1987 stallion by Rajah Lobell-Stoneriggs Dixie-H T Navy
Bred by Arthur Slack, Stoneriggs Stud, Cumbria in 1987, and sold to Dennis Hardwick, Brynfawr Stables, mid Wales as a yearling, Stoneriggs J R’s career has spanned an impressive 26 years, first on the racetrack and then in the breeding barn.
‘J R’ started his racing career as a two year old in 1989, with two wins and three seconds from seven starts. The following year he returned to the track and from ten starts only found himself out of the placings on one occasion (10-5-3-1). In his four year old season he won seven of his nineteen races, finishing second twice and third once, and amassing £5,945 in prize money.
In 1992 and 1993 his form dipped somewhat, however in the former he still managed three wins from seven starts and a third-placed finish, and in the latter from fourteen starts he found himself in the winner’s enclosure on four occasions, with a second and third to add to the tally.
It was 1994 that was to be the year that Stoneriggs J R cemented his place in history, however. Not only did he post his highest earnings in a season (£6006) and set the track record at Tregaron (2.02.9) which he held for 9 years, but whilst at Wolverhampton on 18th June he paced 1.55.7 on a five-eighths of a mile track, setting the British record which stood until 2010 when Doonbeg paced 1.53.7 at Amman Valley in a heat of the Crock of Gold. To think that his record stood, through the progression of breeding, the importing of FFA quality horses from the USA and Canada and the improvements to tracks for 16 years is phenomenal. One can only wonder what times he would have been capable of if he was racing today.
His win at Wolverhampton was one of eight that season, with three seconds and four thirds in addition. In 1995 he added another £4400 to his winnings with five wins, a second and five thirds from 14 starts.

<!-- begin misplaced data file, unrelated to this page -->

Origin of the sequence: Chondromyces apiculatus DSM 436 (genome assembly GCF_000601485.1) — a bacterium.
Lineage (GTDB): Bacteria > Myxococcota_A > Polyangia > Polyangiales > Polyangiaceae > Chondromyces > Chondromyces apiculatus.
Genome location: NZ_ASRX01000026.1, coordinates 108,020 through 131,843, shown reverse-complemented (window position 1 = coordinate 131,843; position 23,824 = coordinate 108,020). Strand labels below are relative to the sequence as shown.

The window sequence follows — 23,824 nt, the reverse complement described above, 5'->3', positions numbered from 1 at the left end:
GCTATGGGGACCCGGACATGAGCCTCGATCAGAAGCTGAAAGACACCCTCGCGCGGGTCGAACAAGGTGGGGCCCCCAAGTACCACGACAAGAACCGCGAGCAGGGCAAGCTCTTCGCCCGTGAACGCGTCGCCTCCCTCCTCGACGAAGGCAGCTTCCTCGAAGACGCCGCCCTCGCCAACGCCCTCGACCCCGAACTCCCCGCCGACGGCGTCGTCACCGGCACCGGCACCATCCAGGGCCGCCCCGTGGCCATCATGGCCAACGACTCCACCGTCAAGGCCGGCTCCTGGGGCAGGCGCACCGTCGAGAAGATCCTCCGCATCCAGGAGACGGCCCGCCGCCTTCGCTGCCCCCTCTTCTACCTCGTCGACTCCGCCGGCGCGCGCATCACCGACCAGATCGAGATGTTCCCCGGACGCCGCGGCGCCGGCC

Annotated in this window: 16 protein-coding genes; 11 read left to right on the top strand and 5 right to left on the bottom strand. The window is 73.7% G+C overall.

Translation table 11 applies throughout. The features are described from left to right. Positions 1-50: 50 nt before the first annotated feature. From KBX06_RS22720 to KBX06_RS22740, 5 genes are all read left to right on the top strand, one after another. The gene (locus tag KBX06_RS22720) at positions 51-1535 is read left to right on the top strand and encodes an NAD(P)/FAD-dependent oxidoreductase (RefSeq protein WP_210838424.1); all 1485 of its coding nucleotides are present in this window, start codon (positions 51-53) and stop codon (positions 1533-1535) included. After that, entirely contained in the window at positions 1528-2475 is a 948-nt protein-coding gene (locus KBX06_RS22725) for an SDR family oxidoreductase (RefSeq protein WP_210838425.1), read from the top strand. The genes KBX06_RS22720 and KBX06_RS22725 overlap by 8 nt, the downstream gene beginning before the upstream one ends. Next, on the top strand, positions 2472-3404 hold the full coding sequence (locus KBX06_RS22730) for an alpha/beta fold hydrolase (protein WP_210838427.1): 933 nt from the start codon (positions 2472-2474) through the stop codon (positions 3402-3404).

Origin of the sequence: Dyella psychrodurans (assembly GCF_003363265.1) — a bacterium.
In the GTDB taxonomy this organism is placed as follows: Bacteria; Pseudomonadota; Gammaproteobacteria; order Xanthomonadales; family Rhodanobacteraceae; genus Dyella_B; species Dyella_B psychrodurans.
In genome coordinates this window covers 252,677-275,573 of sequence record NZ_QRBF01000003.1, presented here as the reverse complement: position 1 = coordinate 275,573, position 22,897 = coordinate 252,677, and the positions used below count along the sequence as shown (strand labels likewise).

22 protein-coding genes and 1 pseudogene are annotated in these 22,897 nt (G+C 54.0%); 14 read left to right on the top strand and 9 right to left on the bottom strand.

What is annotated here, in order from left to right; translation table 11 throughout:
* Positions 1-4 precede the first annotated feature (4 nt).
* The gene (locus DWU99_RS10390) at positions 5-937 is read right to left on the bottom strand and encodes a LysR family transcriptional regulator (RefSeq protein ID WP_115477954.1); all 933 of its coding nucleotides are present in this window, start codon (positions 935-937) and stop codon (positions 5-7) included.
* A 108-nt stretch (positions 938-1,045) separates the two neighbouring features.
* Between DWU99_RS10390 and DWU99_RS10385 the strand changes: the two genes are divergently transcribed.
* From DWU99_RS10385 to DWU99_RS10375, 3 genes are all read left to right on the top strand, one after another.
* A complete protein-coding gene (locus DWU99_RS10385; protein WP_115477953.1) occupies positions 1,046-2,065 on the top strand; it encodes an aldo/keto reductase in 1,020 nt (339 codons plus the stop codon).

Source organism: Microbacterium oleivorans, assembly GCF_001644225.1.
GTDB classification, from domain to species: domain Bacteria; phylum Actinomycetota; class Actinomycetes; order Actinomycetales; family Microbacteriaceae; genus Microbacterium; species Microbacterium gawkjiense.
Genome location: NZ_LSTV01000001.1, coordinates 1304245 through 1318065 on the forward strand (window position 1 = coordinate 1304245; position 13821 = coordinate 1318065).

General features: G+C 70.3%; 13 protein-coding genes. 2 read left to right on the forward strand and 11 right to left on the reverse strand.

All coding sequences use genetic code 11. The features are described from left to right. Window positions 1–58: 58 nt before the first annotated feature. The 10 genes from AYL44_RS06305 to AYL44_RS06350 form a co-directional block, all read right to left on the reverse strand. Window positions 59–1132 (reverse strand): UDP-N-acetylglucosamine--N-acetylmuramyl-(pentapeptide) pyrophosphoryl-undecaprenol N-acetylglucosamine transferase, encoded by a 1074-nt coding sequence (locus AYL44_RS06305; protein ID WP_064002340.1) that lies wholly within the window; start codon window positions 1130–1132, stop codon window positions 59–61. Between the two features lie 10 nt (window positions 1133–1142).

The following year he showed no sign of slowing down, racking up a further £5575 in prize money and setting a new track record at York in 1.58.5. In comparison, the fastest time of the day outwith his record was four and a half seconds slower. Two weeks prior to this, he had blitzed a top class FFA field at Tir Prince by 12 lengths and posted a time which was 3.2 seconds faster than the second fastest race of the night, which was won by Pantri Bach Gem who was subsequently exported to Canada to race and was successful.
This proved to be his most successful year in terms of wins, with 9 victories from 16 starts, along with a brace of seconds and thirds.
This also proved to be the peak of his career. Although J R raced on for another two seasons, he was luckless bar a third placed run in 1998.
In a race career which spanned 10 seasons, he ran 125 times, with 43 wins, 18 seconds, and 16 thirds, and his earnings totalled £25,351. He boasted a 34% win rate and a 61% win and place rate in that time. He remains the only horse in British history to have won the Tregaron FFA in three consecutive years; he recorded wins in four different years at the track, with four different drivers – Colin Bevan, Steve Lees, Alan Wallace and James Murdock.
Whereas most stallions begin their breeding careers once they have finished on the racetrack, J R was an exception to a widely-applied rule. His first crop of foals were born in 1991; he had begun his breeding career at the tender age of 3 and continued to ‘moonlight’ as a stallion for stud duties throughout the successful years of his racing career. As yet he has no registered offspring for 2015, however he has produced foals from 1991-2014 without fail.
The most successful of these is FEARLESS JR, whose record is 1.58.7 (at Wolverhampton) and who became the first horse to emulate his sire in winning the Tregaron FFA in 1999.
Even in 2015 his offspring enjoyed success, with SUNGLASSES RON securing a wide-margin victory at the Tregaron Festival in August.
From 186 registered foals, only 3 of these hail from full American mares. Had he consistently served mares with up to date North American bloodlines, I am of the opinion that his reputation as a stallion would be remarkably different to what it is today.
A proud horse, Stoneriggs J R still commands attention at his almost lifelong home at Brynfawr. His greying features are testament to the length of service he has endured, with the same spirit and flair that he has passed on to many of his descendants.

Sarah Thomas

  • JR (2)